Be transparent to reduce the “fear of missing out” effect by recording meetings, and then make the recordings, slides, notes, and transcripts available to invitees so everyone can review key takeaways. Summaries and highlights will help non-attendees focus on the portions that are relevant to them. (Improvements in AI mean that meeting summarization tools will soon relieve humans of this task.)
As we’ve moved to hybrid models, people have customized their schedules for work-life balance and optimal productivity—in the first year of the pandemic, Microsoft recorded a 30 percent increase in employees doing work in the evenings . Leaders must create norms to avoid an “always on” culture that will lead to burnout. This starts with a healthy messaging culture.
MAKING THE MODE WORK:
Communicate (and Model) Boundaries
Encourage work-life boundaries by typing NOT URGENT, CAN BE ANSWERED TOMORROW in the subject line or at the top of a message. You can also add a note to your signature: “I don’t expect an immediate response.”
Model the Behavior
When leaders wait to send emails until working hours resume, they send the signal that it’s okay to disconnect.
Use Delay Features
You can use the delay-send option in Outlook or Delay delivery in Viva Insights to help minimize disruptions to recipients outside their working hours or when they’re away from work.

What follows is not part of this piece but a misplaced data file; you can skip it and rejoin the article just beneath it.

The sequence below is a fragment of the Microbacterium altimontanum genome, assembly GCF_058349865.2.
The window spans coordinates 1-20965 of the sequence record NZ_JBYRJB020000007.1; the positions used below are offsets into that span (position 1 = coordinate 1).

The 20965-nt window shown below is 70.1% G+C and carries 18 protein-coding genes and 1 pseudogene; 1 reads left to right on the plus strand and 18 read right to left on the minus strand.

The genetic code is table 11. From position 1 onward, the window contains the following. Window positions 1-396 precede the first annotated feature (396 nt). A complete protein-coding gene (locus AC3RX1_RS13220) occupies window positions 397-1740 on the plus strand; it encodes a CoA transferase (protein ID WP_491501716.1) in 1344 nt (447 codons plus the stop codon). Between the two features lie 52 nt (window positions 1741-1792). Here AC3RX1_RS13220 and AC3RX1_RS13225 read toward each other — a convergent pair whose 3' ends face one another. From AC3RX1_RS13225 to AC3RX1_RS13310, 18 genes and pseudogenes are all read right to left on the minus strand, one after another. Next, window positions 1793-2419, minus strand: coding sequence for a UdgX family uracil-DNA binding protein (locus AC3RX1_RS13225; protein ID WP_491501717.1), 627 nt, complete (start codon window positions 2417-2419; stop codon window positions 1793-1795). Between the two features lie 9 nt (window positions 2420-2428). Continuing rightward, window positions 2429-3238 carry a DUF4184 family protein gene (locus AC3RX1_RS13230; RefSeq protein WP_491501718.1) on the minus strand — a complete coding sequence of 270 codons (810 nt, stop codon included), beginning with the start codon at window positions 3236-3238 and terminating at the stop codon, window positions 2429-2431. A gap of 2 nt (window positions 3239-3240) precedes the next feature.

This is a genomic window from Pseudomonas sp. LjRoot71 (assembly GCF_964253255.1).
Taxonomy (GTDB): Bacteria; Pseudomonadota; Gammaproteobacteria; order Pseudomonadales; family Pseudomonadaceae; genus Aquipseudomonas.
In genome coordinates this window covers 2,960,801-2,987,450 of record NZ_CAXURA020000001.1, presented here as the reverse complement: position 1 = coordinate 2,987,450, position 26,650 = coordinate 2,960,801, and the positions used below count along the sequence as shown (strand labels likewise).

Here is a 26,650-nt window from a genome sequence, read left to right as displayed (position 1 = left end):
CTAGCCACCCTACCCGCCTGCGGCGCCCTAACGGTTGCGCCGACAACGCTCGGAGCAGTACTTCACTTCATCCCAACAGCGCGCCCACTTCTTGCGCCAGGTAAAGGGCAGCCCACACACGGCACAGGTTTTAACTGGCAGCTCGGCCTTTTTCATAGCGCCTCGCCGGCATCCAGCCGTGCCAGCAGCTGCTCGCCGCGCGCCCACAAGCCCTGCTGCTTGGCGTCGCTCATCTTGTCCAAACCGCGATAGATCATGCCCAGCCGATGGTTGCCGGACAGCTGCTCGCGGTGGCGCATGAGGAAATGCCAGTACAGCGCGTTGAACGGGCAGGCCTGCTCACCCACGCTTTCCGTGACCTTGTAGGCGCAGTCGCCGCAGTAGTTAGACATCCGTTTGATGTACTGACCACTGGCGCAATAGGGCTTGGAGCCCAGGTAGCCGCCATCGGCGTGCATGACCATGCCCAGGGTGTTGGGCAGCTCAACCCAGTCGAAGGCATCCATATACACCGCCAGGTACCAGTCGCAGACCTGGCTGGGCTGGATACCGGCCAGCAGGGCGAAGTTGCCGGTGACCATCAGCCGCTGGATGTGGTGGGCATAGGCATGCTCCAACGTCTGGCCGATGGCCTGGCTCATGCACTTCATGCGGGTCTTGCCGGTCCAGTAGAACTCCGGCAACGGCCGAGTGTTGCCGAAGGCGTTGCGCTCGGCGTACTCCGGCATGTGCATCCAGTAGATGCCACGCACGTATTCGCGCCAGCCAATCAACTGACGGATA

Switch Off Notifications
Some teams may prefer that the norm be to not use delay-send functionality and have people turn off notifications instead—that way they don’t have to wait until Monday morning to address an email they had a pocket of time to deal with on Sunday afternoon.
Share Your Status
Presence indicators let people know when you are available, busy, or away. Part of hybrid competence is understanding and being attentive to these signals.
Make sure everyone understands presence states in Microsoft Teams, and encourage people to use away messages to proactively communicate with colleagues.
How to Run the Synchronous Parts of Your Hybrid Meeting
Microsoft uses the mnemonic CHARMS to make sure all meeting participants know how the session is going to go.,
Encourage active positive participation in the chat; people should use it to ask and answer questions, and share relevant content like articles, documents, and reports.